Banksy booby-trapped one of his paintings to self-destruct in this bizarre auction prank

Banksy booby-traps his ‘girl with balloon’ painting to self-destruct after a phone bidder pays £1.04 million for it. A device hidden within the frame of the painting causes part of it to be shredded. The prank at Sotheby’s auction takes the art world, and the new owner of the destroyed work, by surprise. There is speculation that the prank may have significantly increased the artwork’s value. LONDON — The legendary street artist Banksy has booby-trapped one of his most famous works to self-destruct right after it was auctioned for over £1 million, in an apparent bizarre prank at the Sotheby’s Auction House in London on Friday. As soon as the… Read More

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The 38 coolest women in UK tech

This week Business Insider published the 2018 UK Tech 100 — a ranking of the 100 coolest people in the UK tech scene. It celebrates the vibrant array of people working to scale companies, develop exciting new research, and shed light on the latest advances (and scandals) in the industry. As well as the main ranking, Business Insider is highlighting the women doing extraordinary work in the UK technology sector. There are 38 of them in total and they are ranked below in ascending order. READ THE UK TECH 100 MAIN LIST: The 100 coolest people in UK tech » 38. Sharon White, Ofcom CEO has tech in her sights… Read More

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UBS: ‘Buy low, sell high’ is a fallacy

“Buy low, sell high” is a common mantra in stock markets. But it’s actually a “fallacy”, argues UBS’ Justin Waring. If you wait for the market to dip before buying in, you could miss out on big bull runs. It’s much better to just buy stock and hold it for the long-term, he argues. “‘This time is different’ is not the most dangerous phrase in finance,” according to UBS’ Justin Waring. “That honor goes to ‘buy low, sell high.’” Waring, Investment Strategist Americas in the Chief Investment Office of UBS’ Wealth Management division, called the phrase a “fallacy” in a note sent to clients this week. Not enough people analyze… Read More

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How automakers can compete in the future of mobility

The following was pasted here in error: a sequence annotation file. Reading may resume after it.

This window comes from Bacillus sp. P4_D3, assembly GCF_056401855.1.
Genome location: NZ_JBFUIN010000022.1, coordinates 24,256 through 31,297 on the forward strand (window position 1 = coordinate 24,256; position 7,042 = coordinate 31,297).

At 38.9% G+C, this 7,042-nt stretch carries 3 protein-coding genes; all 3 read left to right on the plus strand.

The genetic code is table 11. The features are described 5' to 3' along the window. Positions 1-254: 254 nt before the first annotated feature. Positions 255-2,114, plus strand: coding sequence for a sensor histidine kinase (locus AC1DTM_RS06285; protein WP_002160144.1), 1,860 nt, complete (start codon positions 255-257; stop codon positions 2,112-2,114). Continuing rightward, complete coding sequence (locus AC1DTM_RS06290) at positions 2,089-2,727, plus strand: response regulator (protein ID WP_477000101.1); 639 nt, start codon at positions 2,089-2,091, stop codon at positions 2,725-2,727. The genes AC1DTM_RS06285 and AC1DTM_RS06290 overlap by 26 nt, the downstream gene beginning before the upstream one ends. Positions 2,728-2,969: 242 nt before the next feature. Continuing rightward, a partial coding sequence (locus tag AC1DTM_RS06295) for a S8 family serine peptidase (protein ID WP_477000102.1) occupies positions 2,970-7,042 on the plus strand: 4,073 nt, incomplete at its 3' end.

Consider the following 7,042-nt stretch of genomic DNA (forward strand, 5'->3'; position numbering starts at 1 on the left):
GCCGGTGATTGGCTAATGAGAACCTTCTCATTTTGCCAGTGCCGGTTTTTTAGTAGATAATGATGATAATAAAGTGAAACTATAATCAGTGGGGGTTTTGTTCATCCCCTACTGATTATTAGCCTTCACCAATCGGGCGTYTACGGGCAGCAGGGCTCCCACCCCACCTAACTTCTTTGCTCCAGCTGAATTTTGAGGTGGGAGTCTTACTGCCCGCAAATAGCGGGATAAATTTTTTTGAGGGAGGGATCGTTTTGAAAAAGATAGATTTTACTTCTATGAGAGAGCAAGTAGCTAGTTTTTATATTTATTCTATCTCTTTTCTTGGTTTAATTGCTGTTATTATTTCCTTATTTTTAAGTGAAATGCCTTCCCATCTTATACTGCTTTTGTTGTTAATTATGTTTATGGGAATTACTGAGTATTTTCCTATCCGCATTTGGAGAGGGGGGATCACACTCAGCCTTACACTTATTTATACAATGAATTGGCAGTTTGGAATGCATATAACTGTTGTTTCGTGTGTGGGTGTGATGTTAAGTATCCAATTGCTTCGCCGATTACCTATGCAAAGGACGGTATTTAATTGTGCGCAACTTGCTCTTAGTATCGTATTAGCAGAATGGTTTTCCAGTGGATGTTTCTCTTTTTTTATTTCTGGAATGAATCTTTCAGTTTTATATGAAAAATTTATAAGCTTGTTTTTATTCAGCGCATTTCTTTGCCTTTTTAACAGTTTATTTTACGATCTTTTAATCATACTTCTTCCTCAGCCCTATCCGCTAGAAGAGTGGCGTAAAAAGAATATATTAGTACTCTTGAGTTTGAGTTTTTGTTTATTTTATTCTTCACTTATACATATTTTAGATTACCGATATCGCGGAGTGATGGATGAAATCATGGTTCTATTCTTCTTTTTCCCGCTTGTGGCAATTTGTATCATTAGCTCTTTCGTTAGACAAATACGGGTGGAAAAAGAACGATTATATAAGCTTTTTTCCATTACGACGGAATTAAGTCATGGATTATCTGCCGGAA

This is a preview of a research report from Business Insider Intelligence, Business Insider’s premium research service. To learn more about Business Insider Intelligence, click here. Automakers are on the verge of a prolonged period of rapid change to the way they do business, thanks to the combined disruptive forces of growing on-demand mobility services and self-driving cars, which will start to come to market in the next couple of years. By the end of 2019, Google spinoff Waymo, Uber, and GM all plan to have fleets of autonomous cars deployed in various US cities to provide on-demand rides for passengers. By eliminating the cost of the driver, these rides… Read More

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A Fox News contributor fell out of his chair on-camera while trying to take a selfie with Laura Ingraham as part of a joke

A Fox News contributor fell out of his chair while taking a selfie with host Laura Ingraham on Friday night. Ingraham and the contributor, Raymond Arroyo, said it was all a joke. A Fox News contributor fell out of his chair while taking a selfie with host Laura Ingraham while the two held some beers on Friday night. The entire exchange happened on camera. During Ingraham’s show on Friday night, contributor Raymond Arroyo and Ingraham discussed several topics, including Judge Brett Kavanaugh’s pending confirmation to the Supreme Court, a Kavanaugh protest (which reportedly included cups of beer) near Sen. Majority Leader Mitch McConnell’s house, and people dying while trying to… Read More

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Attorneys for Christine Blasey Ford say their client is not interested in seeing Brett Kavanaugh impeached from the Supreme Court

Attorneys for Christine Blasey Ford say their client is not interested in murmurings that Democrats may seek to impeach Judge Brett Kavanaugh if they reclaim the House of Representatives in the November midterm elections. “Professor Ford has not asked for anything of the sort,” attorney Debra Katz said to CNN. “What she did was to come forward and testify before the Senate Judiciary Committee and agree to cooperate with any investigation by the FBI and that’s what she sought to do here.” Ford, the 51-year-old research psychologist and professor who accused Kavanaugh of sexually assaulting her when they were teenagers in the 1980s, believes she “did the right thing” in… Read More

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